The informal process of adding art to community spaces in Rock Hill may soon become formalized.
Barre Mitchell, president of the Arts Council of York County, proposed creating a Rock Hill Designs Committee under the auspices of the Rock Hill Economic Development Corp. to oversee the selection and placement process. The proposed committee would serve as a way to raise funds for the art projects.
The proposed panel would include representatives from the city, Rock Hill schools, Winthrop University, Clinton College, York Technical College, the Arts Council of York County, the Economic Development Corp.’s Quality of Life Committee and others.
Before Mitchell presented the idea at Friday’s economic development annual planning retreat, Mayor Doug Echols enthusiastically endorsed the proposal.
“As a community, we should think about ... learning and living. We should not let this moment pass,” he said. “We are not talking about a lot of money; we are talking about the way we think about ourselves.”
Echols said he wants the city to be known for its community art. The phrase “community art,” he said, shows that residents are part of the process. “Public art” gives the image of a government project, he said.
With several community art projects already on display, Echols said, “Rock Hill should be known as an art city.” He said Rock Hill should have an art trail, which could be supported and promoted through the hospitality tax.
The art discussion was prompted by an update on development of Fountain Park in downtown Rock Hill. The City Council recently approved a $4.8 million construction contract for the East Main Street park, bounded by Saluda and Black streets and Elizabeth Lane. A $1.2 million grant from the Foundation of the Carolinas is helping to pay for the park’s planned signature feature, a water fountain. The fountain costs are separate from construction costs.
The park will include art inspired by Rock Hill students. The school district held a contest for students called “Kids Integrated Design Showcase.” Students researched how the mills affected Rock Hill’s development and designed their artwork using related themes such as cotton and technology.
Lesslie Elementary students Tommy Bouler and Stephen St. Clair proposed a bike rack based on mill machinery. Students in James Matthews’ classes in Independence Elementary School drew technology pictures. Their artwork was selected by a committee of judges, including Winthrop art professor Tom Stanley.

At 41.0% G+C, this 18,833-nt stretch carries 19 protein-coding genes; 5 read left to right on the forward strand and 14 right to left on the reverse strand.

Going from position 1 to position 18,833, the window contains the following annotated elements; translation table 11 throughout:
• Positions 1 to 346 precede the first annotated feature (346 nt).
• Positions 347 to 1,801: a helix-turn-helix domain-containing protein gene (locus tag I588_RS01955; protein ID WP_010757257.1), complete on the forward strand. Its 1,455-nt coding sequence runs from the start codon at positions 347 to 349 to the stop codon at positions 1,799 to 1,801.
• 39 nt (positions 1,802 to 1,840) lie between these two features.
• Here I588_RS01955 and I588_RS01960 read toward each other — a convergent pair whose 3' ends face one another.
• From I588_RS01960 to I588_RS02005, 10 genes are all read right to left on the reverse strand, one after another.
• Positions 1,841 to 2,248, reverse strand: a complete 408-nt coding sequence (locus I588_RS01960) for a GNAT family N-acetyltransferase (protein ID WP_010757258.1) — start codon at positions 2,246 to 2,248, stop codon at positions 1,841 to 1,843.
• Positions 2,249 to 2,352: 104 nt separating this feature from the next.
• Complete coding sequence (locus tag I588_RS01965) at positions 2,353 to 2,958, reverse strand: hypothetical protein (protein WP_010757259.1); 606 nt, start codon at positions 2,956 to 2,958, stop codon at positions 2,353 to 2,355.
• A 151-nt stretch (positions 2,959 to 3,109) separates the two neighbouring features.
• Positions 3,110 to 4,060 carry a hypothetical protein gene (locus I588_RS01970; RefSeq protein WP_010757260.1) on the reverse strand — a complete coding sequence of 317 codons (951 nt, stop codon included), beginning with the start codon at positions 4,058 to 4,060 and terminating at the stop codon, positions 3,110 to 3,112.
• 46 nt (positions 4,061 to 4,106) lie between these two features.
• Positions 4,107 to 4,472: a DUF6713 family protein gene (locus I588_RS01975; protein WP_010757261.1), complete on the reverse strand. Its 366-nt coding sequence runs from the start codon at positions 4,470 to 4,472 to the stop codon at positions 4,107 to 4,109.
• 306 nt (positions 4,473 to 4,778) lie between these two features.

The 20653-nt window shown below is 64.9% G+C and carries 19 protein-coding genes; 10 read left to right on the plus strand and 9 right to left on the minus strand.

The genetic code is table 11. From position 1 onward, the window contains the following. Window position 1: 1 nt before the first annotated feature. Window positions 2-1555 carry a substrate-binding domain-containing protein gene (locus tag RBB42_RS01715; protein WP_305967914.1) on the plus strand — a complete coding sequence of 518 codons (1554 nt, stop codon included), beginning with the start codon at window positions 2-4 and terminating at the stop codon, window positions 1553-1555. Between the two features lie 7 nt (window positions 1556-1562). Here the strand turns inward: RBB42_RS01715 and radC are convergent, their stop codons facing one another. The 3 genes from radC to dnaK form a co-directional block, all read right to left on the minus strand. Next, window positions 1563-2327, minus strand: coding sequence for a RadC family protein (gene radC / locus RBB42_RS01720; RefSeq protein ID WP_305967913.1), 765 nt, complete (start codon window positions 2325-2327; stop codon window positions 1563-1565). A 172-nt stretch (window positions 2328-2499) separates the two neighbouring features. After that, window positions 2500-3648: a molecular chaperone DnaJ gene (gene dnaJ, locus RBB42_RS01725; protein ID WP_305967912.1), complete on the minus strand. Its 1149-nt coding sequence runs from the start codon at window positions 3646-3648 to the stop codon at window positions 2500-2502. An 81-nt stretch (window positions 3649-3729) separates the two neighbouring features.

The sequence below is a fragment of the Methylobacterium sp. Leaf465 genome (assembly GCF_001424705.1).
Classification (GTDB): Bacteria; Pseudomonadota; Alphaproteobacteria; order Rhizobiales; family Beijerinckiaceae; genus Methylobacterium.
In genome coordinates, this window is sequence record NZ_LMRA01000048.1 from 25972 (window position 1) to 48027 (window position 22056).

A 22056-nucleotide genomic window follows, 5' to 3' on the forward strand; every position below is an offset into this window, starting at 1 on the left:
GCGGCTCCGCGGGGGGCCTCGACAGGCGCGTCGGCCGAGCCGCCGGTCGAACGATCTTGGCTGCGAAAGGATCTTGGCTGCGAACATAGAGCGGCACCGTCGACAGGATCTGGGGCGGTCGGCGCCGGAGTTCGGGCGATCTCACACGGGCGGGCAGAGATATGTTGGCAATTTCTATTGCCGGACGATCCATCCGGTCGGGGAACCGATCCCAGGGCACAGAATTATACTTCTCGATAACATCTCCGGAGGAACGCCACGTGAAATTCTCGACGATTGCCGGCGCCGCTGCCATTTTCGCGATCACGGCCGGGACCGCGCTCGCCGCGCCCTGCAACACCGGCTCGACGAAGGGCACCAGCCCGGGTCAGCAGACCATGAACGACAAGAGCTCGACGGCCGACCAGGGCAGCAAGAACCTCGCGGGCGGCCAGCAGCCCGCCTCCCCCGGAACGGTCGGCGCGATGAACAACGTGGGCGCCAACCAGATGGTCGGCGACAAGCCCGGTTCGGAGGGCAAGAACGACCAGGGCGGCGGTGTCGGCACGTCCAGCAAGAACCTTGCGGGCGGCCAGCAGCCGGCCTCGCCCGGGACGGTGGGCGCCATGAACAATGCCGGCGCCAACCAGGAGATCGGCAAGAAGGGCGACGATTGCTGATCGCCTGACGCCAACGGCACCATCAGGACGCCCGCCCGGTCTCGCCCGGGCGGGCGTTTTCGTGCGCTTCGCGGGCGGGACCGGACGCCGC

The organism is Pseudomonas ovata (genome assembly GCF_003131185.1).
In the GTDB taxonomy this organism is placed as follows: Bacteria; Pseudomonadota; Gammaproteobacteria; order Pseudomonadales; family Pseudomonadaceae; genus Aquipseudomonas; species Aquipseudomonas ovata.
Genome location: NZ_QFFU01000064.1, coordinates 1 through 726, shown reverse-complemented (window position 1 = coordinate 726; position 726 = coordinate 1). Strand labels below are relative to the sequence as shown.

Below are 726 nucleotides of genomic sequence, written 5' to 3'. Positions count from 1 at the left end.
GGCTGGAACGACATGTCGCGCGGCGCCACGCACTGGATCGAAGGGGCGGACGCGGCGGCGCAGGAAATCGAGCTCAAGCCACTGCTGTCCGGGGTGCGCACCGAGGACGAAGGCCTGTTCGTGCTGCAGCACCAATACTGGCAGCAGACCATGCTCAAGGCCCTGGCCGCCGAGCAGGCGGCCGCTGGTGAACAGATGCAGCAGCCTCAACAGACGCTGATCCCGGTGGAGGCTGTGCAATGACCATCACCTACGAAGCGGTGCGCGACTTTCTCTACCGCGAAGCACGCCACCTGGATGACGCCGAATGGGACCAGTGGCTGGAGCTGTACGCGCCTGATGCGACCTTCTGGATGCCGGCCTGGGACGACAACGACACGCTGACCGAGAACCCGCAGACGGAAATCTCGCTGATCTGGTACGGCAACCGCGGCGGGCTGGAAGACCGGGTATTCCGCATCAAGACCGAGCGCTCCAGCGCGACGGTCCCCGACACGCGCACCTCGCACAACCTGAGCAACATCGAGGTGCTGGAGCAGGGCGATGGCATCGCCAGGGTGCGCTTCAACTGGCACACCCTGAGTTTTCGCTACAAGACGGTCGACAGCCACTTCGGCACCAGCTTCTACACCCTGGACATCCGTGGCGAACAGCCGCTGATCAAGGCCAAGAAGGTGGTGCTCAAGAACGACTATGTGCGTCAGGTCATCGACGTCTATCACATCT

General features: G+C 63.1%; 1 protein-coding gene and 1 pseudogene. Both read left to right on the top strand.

Stanley explained Friday how their art is being adapted for use in the park. The design by the Lesslie Elementary students has been slightly modified to make it safer and easier to make. Pictures from Matthews’ class have been cropped to focus on key elements. The technology pictures likely will become decorative pavers at the park.
Mitchell then proposed a plan to fund two or three community art projects over the next three years. The projects would engage students and teachers and give them practical experience. The project would be open to Rock Hill students and local college students.
Mitchell said the expected per-project cost would be between $5,000 and $10,000. The cost of creating the art could be included in the budgets for public projects such as Fountain Park. Mitchell said he expected the costs would be negligible when compared to the total project’s budget.
Funding could come from public and private sources, he said. As proposed, the Rock Hill Designs Committee would be asked to develop project-specific budgets and review requests.
Mitchell said the proposal will be considered by Economic Development Corp. at its Dec. 3 meeting. If approved, commitments from other partners would be sought. If everything goes as planned, Mitchell said, the committee could be up and running by February.
While the proposal listed several public places the community art could be located, Mitchell said he hopes private businesses would want to participate in the process.
Don Worthington • 803-329-4066